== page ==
The new technological advances of weapons add to the cruelty and tragedy of World War 1. This ultimately is why Remarque focuses on the losses suffered by Paul and his fellow soldiers. In addition, the observations made by Remarque are not unique to war and are exemplified by the struggles soldiers, like Paul, face physically and
All Quiet On the Western Front is a war story that features a young man who is serving in World War 1. It describes what he had witnessed during his portion of time spent there, and what happened around him. The author’s purpose in writing this book is to notify the readers of the hardships and miseries of World War 1. He attempts to inform the readers of what the lives of the men serving as soldiers during the war was like during that time. Erich Remarque, the author, gives a great deal of details and stories to style the sufferings and miseries of the way. He does a great job at getting his point across to enlighten the readers about it. The historical context of this book is World War 1 in Germany. Many people describe the book as “The Greatest War Novel of All Time”, so he did a great job describing the war.
Erich Maria Remarque's All Quiet on the Western Front is one of the greatest war novels of all time. It is a story, not of Germans, but of men, who even though they may have escaped shells, were destroyed by the war. The entire purpose of this novel is to illustrate the vivid horror and raw nature of war and to change the popular belief that war has an idealistic and romantic character. The story centers on Paul Baümer, who enlists in the German army with glowing enthusiasm. In the course of war, though, he is consumed by it and in the end is "weary, broken, burnt out, rootless, and without hope" (Remarque page #).
World War I had a great effect on the lives of Paul Baumer and the young men of his generation. These boys’ lives were dramatically changed by the war, and “even though they may have escaped its shells, [they] were destroyed by the war” (preface). In Erich Maria Remarque’s novel, All Quiet on the Western Front, Paul Baumer and the rest of his generation feel separated from the other men, lose their innocence, and experience comradeship as a result of the war.
All Quiet on the Western Front is the story of Paul Baumer’s service as a soldier in the German army during World War I. Paul and his classmates enlist together, share experiences together, grow together, share disillusionment over the loss of their youth, and the friends even experience the horrors of death-- together. Though the book is a novel, it gives the reader insights into the realities of war. In this genre, the author is free to develop the characters in a way that brings the reader into the life of Paul Baumer and his comrades. The novel frees the author from recounting only cold, sterile facts. This approach allows the reader to experience what might have been only irrelevant facts if presented in a textbook.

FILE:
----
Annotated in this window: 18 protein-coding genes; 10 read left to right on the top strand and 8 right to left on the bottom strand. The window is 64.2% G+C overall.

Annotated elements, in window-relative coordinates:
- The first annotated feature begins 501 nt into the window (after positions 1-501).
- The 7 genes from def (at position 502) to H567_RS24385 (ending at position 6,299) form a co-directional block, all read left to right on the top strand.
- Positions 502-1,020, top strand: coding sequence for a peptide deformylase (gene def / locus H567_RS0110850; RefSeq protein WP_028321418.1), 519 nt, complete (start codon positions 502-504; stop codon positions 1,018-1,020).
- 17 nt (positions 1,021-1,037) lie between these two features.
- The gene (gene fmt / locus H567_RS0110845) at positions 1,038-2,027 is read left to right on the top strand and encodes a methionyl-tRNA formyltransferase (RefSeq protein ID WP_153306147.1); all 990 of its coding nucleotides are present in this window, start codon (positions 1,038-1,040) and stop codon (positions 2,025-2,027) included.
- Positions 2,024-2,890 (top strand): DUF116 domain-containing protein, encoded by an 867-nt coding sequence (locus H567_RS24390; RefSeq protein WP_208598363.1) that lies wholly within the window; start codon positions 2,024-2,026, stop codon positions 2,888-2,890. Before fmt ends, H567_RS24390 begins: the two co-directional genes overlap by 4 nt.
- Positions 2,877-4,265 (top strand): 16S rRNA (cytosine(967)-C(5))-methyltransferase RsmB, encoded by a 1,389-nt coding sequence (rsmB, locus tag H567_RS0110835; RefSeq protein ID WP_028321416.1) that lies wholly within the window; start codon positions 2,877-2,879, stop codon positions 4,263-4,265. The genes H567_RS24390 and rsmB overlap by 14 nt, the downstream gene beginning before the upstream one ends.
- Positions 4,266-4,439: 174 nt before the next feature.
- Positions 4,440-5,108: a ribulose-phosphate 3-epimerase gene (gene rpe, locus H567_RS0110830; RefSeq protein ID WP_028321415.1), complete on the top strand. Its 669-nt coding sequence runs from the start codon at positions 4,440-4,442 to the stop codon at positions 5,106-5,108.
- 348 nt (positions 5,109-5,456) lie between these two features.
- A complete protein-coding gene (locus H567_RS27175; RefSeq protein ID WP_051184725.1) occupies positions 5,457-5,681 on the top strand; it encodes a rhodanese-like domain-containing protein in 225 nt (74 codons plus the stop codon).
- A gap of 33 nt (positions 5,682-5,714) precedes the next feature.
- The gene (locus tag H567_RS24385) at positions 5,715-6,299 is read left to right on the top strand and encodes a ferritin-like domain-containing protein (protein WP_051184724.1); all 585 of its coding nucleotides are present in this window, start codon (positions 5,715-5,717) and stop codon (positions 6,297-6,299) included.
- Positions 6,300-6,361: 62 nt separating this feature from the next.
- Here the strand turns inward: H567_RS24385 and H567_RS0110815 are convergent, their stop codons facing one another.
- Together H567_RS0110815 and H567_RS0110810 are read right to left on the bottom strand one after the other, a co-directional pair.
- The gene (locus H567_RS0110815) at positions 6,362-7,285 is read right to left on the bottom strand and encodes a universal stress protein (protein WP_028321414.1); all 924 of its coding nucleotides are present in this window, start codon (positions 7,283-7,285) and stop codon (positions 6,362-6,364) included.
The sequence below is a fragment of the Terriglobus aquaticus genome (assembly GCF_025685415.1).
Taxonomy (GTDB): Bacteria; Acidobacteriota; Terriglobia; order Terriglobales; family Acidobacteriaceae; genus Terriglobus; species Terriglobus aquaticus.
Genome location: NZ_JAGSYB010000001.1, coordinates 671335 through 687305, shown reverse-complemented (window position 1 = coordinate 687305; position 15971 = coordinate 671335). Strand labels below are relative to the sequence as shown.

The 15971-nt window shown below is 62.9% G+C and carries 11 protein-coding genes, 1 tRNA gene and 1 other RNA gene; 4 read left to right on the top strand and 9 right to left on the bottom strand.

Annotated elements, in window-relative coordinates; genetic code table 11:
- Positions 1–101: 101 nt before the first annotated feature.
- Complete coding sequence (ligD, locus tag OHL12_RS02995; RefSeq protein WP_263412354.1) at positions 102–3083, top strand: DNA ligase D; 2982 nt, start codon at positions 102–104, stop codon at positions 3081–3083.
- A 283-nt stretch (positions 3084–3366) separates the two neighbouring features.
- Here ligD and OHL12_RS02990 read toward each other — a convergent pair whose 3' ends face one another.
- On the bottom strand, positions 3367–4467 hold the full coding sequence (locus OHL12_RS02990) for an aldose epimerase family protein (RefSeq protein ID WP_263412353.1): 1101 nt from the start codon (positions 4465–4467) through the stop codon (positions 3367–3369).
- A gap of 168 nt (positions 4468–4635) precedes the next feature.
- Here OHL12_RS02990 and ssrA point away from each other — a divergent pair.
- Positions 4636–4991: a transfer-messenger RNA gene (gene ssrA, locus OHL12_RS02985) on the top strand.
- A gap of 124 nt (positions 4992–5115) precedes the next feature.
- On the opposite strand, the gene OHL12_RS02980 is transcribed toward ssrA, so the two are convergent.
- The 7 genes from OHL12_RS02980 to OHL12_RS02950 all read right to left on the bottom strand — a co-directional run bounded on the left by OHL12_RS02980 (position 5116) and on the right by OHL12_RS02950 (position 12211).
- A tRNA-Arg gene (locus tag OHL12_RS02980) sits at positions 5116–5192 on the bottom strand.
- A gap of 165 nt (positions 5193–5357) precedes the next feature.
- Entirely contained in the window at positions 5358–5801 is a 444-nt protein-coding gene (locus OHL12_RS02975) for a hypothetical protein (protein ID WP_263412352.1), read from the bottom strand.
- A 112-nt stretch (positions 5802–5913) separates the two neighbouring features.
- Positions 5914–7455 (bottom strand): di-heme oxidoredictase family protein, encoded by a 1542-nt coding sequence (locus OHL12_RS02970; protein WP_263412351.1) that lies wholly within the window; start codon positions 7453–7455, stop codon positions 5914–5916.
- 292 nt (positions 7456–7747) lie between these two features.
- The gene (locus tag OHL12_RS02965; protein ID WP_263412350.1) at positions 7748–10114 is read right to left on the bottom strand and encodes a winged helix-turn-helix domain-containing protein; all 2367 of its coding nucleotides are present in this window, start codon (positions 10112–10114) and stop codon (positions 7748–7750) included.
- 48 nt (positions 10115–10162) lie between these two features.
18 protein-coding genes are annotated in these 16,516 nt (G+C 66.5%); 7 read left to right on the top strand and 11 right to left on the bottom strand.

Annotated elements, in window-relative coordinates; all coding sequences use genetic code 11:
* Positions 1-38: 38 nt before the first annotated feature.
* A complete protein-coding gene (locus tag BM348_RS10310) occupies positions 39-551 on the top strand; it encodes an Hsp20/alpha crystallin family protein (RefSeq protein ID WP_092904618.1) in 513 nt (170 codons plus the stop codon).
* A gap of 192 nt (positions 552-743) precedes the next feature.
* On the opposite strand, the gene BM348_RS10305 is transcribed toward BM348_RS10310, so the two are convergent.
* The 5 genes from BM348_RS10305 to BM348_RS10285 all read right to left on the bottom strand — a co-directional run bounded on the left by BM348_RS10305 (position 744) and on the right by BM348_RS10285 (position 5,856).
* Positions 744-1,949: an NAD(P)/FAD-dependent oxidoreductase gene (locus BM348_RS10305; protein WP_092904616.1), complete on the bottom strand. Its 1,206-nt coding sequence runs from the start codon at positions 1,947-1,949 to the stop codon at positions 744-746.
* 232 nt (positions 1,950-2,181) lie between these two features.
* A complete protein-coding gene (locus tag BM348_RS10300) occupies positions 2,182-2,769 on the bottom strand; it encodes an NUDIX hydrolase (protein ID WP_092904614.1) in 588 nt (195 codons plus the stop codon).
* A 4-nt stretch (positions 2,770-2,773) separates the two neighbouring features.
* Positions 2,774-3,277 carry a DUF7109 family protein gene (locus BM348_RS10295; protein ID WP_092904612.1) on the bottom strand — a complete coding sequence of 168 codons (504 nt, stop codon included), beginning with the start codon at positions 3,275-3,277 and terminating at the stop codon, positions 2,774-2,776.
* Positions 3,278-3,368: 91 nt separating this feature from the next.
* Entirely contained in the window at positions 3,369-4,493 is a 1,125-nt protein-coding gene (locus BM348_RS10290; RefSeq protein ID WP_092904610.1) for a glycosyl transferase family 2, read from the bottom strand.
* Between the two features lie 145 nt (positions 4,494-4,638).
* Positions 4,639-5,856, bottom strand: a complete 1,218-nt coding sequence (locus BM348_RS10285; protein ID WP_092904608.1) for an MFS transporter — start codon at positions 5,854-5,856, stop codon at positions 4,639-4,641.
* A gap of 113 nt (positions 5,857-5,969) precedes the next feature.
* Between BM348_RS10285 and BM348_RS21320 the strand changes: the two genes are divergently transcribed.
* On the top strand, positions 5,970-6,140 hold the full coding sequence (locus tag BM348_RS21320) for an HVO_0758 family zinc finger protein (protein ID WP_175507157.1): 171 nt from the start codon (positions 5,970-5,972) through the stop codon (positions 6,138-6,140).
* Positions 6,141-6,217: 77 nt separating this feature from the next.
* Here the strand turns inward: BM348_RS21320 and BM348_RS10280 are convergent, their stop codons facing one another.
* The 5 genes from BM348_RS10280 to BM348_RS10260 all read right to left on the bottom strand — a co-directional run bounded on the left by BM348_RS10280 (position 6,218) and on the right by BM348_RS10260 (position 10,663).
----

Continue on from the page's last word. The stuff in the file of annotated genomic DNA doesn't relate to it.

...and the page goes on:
While soldiers are often perceived as glorious heroes in romantic literature, this is not always true as the trauma of fighting in war has many detrimental side effects. In Erich Maria Remarque 's All Quiet On The Western Front, the story of a young German soldier is told as he adapts to the harsh life of a World War I soldier. Fighting along the Western Front, nineteen year old Paul Baumer and his comrades begin to experience some of the hardest things that war has to offer. Paul’s old self gradually begins to deteriorate as he is awakened to the harsh reality of World War 1, depriving him from his childhood, numbing all normal human emotions and distancing future, reducing the quality of his life.
Throughout their lives, people must deal with the horrific and violent side of humanity. The side of humanity is shown through the act of war. This is shown in Erich Remarque’s novel, “All Quiet on the Western Front”. War is by far the most horrible thing that the human race has to go through. The participants in the war suffer irreversible damage by the atrocities they witness and the things they go through.
This light of Life is a major spiritual significance, and a central to the Gospel but is only possible because man was created as a spiritual being. This is significant that John concludes his Gospel with a reminder of creation when Jesus Breaths on His disciples to pass on the Holy Spirit reflecting the way God breathed into man to create a living soul just like in the first interpretation.
...is story, Hemingway brings the readers back the war and see what it caused to human as well as shows that how the war can change a man's life forever. We think that just people who have been exposed to the war can deeply understand the unfortunates, tolls, and devastates of the war. He also shared and deeply sympathized sorrows of who took part in the war; the soldiers because they were not only put aside the combat, the war also keeps them away from community; people hated them as known they are officers and often shouted " down with officers" as they passing. We have found any blue and mournful tone in this story but we feel something bitter, a bitter sarcasm. As the war passing, the soldiers would not themselves any more, they became another ones; hunting hawks, emotionless. They lost everything that a normal man can have in the life. the war rob all they have.